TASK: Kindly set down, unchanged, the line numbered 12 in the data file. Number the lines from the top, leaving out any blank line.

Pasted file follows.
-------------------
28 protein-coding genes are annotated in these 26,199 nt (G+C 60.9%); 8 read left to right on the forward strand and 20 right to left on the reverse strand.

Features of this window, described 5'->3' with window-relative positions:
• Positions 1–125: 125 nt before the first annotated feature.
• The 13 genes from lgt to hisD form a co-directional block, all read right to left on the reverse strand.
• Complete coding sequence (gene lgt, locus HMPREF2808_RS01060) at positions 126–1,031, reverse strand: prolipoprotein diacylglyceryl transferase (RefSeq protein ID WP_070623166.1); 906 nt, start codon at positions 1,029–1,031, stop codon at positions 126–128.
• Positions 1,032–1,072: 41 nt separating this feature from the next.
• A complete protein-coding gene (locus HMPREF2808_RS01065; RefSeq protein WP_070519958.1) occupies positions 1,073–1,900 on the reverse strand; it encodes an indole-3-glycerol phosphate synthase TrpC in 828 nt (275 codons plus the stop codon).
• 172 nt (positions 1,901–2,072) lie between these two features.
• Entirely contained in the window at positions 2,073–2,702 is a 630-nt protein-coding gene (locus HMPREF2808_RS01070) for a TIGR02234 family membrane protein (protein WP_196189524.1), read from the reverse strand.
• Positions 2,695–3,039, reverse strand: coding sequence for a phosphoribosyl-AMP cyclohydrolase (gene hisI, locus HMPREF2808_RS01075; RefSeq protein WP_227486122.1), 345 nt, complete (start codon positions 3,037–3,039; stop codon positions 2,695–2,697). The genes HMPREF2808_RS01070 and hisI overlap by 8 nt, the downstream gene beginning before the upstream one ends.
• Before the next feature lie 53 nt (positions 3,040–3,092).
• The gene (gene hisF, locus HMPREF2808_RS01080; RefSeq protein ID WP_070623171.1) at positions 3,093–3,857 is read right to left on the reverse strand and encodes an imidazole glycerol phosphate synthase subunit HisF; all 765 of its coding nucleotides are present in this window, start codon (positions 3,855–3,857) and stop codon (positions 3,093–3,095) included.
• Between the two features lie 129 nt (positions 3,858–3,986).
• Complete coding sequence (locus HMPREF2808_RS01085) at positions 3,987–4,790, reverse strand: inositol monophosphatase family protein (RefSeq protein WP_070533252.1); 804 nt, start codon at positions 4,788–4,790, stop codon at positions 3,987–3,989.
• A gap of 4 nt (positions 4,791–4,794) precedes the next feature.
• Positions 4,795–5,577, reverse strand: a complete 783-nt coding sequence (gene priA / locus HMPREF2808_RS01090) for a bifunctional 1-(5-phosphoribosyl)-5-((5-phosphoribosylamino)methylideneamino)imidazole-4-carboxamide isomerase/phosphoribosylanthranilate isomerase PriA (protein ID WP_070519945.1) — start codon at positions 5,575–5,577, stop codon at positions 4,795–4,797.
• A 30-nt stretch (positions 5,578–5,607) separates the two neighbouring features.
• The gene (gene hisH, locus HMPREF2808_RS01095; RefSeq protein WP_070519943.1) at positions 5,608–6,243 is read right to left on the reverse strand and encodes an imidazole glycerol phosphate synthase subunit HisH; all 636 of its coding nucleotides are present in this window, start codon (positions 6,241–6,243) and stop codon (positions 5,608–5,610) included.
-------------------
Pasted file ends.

• The gene (gene hisF, locus HMPREF2808_RS01080; RefSeq protein ID WP_070623171.1) at positions 3,093–3,857 is read right to left on the reverse strand and encodes an imidazole glycerol phosphate synthase subunit HisF; all 765 of its coding nucleotides are present in this window, start codon (positions 3,855–3,857) and stop codon (positions 3,093–3,095) included.